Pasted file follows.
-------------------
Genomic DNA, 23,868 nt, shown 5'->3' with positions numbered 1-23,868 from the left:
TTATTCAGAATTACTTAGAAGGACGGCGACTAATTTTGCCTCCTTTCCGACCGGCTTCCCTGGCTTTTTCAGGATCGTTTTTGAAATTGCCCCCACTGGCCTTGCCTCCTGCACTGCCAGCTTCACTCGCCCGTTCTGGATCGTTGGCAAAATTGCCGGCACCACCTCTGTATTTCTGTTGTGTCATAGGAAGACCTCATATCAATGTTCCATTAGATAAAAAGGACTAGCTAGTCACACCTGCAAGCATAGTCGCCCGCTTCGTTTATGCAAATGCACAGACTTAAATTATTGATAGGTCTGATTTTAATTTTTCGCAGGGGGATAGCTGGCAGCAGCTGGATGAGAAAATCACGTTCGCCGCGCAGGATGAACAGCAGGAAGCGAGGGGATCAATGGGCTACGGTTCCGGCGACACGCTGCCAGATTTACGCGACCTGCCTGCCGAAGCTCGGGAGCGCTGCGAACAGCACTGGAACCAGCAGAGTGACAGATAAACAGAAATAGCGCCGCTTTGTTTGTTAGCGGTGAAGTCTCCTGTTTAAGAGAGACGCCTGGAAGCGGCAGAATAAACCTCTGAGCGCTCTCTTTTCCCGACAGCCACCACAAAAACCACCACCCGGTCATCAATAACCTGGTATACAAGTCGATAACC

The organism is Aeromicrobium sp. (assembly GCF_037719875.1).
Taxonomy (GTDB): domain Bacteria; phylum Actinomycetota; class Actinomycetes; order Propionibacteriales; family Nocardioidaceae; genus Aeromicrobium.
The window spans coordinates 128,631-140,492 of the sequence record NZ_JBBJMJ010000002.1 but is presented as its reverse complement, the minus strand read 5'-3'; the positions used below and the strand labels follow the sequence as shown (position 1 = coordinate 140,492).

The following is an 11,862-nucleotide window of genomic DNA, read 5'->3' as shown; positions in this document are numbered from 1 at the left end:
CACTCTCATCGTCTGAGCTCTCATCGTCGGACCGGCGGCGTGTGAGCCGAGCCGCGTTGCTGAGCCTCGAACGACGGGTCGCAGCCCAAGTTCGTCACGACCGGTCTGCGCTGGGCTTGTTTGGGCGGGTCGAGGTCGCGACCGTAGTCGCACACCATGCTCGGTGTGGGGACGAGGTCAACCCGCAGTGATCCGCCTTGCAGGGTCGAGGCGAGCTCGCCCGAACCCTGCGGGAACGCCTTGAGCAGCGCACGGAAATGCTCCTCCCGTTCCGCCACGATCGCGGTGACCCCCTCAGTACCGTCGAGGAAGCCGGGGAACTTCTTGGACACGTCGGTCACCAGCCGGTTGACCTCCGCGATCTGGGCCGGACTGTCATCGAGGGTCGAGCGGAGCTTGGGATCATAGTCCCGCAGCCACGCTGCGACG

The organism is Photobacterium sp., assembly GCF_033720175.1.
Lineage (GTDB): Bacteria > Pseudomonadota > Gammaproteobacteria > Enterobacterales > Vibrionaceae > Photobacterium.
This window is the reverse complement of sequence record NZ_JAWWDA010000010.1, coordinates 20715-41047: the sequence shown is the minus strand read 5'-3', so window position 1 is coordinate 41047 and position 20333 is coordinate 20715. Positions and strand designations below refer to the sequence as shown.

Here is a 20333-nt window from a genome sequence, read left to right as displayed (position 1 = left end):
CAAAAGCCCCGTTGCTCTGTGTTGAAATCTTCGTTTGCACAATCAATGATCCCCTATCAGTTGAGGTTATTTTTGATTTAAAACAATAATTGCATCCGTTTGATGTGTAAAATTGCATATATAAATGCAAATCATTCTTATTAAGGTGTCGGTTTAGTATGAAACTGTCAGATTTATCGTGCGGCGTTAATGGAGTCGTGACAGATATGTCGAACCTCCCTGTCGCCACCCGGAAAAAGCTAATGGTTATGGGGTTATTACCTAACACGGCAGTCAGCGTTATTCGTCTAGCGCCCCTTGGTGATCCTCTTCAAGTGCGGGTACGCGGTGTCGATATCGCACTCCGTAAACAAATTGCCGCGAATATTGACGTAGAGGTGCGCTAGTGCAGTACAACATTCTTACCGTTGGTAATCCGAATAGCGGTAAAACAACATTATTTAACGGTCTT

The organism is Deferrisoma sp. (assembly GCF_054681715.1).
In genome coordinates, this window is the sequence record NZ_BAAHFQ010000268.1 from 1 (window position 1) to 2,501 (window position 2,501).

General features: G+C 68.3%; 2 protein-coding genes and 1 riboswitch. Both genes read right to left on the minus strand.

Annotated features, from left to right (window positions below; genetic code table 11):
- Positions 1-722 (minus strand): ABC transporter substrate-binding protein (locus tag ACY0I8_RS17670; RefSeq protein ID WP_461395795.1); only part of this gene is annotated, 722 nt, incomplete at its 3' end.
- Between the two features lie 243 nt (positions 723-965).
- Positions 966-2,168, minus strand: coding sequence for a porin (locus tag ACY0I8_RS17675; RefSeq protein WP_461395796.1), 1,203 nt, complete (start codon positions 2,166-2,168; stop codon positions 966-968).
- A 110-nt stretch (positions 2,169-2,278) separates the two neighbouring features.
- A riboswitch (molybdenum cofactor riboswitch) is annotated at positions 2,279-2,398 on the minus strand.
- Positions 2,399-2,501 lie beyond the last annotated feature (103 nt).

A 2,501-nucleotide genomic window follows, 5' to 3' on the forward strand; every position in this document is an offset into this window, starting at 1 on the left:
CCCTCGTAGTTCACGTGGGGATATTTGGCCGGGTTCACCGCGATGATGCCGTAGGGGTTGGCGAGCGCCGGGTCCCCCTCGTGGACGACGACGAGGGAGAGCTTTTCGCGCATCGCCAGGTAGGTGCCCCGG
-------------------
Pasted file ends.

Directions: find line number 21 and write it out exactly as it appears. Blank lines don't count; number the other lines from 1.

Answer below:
- A riboswitch (molybdenum cofactor riboswitch) is annotated at positions 2,279-2,398 on the minus strand.